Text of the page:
There were people waving to us from the bell tower of the library as the carillon concert began.  As if just to please my nephew (who had at his first sight of the campus up on the hill from a distance said that it reminded him of Harry Potter’s school Hogwarts), students were playing a non-levitational form of quidditch when we got to the Arts Quad.  We watched for a while, and then went round looking at the old buildings, noticing as well places where new constructions had been added (nothing’s ever totally the same way you left it, and I suppose that’s as it should be).  Nevertheless, I was dismayed to learn that the coffeehouse “The Temple of Zeus” in the English building of Goldwin Smith Hall is no longer there or perhaps not what it was, and I saw no happy outpouring of students from “The Green Dragon” in the Architecture and Fine Arts building of Sibley Hall, though that’s not to say they weren’t there at least lurking in spirit somewhere.  I was nostalgic for this area because it’s where I spent most of my time, as an English major in Goldwin Smith and as a dual Theatre major in Lincoln Hall.  But I have to be happy for the English majors that they are getting a new Humanities Building right next door, and the Theatre students now have a grand new performing arts center in Schwarz, which I saw when I was sitting having breakfast in the morning, as it was centrally located.

Next, we went to show my nephew where my brother and I had lived in our respective dorms on North Campus, and the North Campus Union, and other sights.  I, of course, was mournful to observe that the Pancake House–scene of many an early and riotous breakfast after a night of heavy carousing for me and my undergraduate friends–was no longer above the power house along another waterway, but we were rewarded with the sight of a baby blue egret perched on the dam fishing, so it wasn’t all bad.  Finally, we went back to the car and once again my nephew was rewarded in his hopes and ambitions:  earlier, when we had been driving past a sign on the road that said “Deer Crossing,” he had hoped to be able to see a deer.  Now, however, as we were parked just by someone’s backyard in hillside Ithaca, we saw a deer, an older female, standing quietly feeding on someone’s flower bed.  My brother pointed out the tumor which had unfortunately formed on her back knee joint.  She was not really afraid of us, but just kept a watchful eye out as we quietly started the car and pulled out.  We had our last group touring session of the day by going down to Lake Cayuga and sitting there in Stewart Park, under the willows.  It was very warm and yet breezy in a pleasant way; we in fact had good weather the entire weekend.  Next, my brother wanted to take my mother to see the falls at Taughhannock Park, so we went there.  I, however, had worn my weary legs out, so while the three of them hiked five miles in and five miles back out, I sat in the car park under a shade tree and watched all the young families and their kids and dogs coming to enjoy the lawns and water.  Finally, it was time to go out to dinner again, and man! were we ready for it this day!

My brother found us a wonderful Indian restaurant up on the hill on Eddy St., where though I was very sad to see that the magnificent Cabbagetown Café of vegetarian fame and excellence was no longer on a corner, I was amply requited with a fine Indian dinner.  I wish I could remember the exact name of the restaurant, but there were two Indian restaurants side by side, and my brother left us to choose one, and as they both looked very inviting and hospitable, I cannot recall which one we visited.  But both had a five-star rating, so if you happen to be visiting, we went to the one a little further down the hill of Eddy Street toward Martin Luther King St., and if you can’t find room there, maybe the one a little further just up the hill will have room for you.  Again, we were welcomed without a reservation, which was excellent, and the dinner moreover was absolutely first-rate.  We ended the evening by driving downtown to Purity Ice Cream, a favorite haunt of my brother’s in the old days, and my nephew was rendered replete with good fare and happy memories.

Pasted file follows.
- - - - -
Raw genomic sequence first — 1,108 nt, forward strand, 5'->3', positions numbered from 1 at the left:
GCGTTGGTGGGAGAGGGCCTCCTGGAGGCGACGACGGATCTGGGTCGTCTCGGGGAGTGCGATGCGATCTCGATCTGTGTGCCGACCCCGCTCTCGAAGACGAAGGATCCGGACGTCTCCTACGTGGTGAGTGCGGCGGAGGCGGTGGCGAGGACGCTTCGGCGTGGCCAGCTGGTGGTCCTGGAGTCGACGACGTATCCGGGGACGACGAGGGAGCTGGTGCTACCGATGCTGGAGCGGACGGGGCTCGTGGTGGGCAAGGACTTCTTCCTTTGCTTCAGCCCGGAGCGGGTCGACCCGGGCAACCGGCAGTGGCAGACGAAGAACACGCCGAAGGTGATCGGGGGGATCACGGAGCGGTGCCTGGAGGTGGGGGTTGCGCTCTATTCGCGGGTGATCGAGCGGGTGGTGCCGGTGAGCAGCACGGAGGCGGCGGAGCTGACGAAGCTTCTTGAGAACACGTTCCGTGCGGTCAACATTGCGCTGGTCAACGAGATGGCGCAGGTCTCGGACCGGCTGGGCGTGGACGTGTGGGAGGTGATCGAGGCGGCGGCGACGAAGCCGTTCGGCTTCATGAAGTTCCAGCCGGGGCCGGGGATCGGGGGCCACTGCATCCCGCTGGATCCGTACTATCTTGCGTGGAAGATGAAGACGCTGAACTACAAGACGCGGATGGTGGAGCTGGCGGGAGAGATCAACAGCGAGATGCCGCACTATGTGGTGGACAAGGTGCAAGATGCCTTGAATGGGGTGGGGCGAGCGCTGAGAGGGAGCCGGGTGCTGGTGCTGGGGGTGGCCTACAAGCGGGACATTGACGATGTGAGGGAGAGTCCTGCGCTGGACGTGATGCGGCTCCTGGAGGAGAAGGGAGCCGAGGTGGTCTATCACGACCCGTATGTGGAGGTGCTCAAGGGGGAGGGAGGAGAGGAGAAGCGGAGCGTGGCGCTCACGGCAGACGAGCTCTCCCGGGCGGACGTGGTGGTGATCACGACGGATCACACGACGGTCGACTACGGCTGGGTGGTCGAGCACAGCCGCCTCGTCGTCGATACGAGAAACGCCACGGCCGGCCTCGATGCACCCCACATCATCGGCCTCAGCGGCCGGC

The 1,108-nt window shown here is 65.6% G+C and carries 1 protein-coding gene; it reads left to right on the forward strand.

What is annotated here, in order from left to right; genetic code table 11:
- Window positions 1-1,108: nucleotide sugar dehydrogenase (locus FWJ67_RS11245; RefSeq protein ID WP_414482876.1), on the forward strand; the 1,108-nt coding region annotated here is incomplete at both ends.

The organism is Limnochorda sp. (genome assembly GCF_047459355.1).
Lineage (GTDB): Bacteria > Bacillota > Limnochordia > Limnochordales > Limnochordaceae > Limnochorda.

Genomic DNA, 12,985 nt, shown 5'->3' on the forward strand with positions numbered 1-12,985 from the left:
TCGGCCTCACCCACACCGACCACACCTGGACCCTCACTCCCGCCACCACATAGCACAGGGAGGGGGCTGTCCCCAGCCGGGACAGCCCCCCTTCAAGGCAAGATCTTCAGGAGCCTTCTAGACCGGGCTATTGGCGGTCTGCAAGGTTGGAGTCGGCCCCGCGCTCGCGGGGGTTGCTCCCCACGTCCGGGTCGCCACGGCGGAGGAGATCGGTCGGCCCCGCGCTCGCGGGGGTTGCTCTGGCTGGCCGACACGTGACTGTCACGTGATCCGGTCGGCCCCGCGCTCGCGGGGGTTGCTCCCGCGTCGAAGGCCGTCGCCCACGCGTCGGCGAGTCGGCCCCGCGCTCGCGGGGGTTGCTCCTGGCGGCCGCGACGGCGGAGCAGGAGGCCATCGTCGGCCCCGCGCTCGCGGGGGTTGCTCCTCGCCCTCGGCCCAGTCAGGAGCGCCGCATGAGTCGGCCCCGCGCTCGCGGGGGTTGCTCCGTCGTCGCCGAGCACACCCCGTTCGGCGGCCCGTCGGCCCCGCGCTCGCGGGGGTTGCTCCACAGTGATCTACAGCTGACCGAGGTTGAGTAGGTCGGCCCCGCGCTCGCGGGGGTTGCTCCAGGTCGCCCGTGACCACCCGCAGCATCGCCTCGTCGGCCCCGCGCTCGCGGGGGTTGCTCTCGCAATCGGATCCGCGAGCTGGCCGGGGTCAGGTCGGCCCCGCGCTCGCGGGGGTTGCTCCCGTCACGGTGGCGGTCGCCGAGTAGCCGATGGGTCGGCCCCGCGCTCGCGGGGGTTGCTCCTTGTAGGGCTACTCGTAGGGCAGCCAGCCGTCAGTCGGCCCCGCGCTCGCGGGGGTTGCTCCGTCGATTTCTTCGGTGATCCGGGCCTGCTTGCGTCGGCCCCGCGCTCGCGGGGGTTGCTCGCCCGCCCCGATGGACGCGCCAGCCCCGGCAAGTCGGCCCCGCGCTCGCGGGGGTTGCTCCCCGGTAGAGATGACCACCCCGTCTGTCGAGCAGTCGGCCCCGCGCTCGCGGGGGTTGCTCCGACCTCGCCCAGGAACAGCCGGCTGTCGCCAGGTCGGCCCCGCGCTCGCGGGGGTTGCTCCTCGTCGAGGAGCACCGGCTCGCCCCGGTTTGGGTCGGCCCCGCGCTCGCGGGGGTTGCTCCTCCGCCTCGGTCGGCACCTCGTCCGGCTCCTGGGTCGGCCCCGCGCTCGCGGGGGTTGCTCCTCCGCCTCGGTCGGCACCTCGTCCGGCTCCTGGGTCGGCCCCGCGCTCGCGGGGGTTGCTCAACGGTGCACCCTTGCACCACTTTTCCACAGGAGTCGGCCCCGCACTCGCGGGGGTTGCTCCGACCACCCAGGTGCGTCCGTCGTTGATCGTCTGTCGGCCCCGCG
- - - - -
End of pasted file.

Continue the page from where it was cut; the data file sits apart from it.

The next morning, we had to go, but we started out in a leisurely fashion and went to see some more falls at the bottom of another gorge (my brother is clearly training my nephew to be a vigorous fellow).  Then, we went to another fine restaurant (I know, it sounds like all we did was walk and eat!).  We had our breakfast at the Sunset Grill, which was up on one of the high hills of Ithaca, and from which we could see Cornell University sitting on another mountaintop at a distance.  It was several notches up from the average diner food, everything was pristine and clean and bright and cheery, they had an “endless cup of coffee,” and we got to eat out on their porch area, in the gorgeous morning air.  Now, it really was time to go.  We gassed up the car and headed back, stopping in the evening to have dinner at a restaurant just an hour from my brother’s house, where we were not let down either from all the fine fare we had already been served.  It was a “country style” restaurant, but though I’d had premonitions of everything being covered in cheap gravy and being served overboiled vegetables, that’s not what it was about at all.  It was instead just as fine a dining experience as all the rest, and concluded our trip in a perfect manner.

We drove to my brother’s house full of our experiences and adventures, and busy discussing the traditions which still seemed to be observed, and the things that had changed for the better or worse.  One thing is certain:  as one might expect (though older people like us never quite seem to get the gist of this the first time they encounter it, and need repeated exposures to this awareness to “get the picture”), the torch has been passed to a new generation, and they are happy with what they have in the main, just as we were happy with what we had, mostly.  And that’s all as it should be!  Heaven only knows what my nephew will see if and when he goes to Ithaca.  Or maybe he will break tradition and go somewhere else, where he will likely discover his own favorite things to expose his family to.  Only time will tell!  In the meantime, we had a great family outing, and yet another good experience of family bonding.  And after all, that’s what it was all about!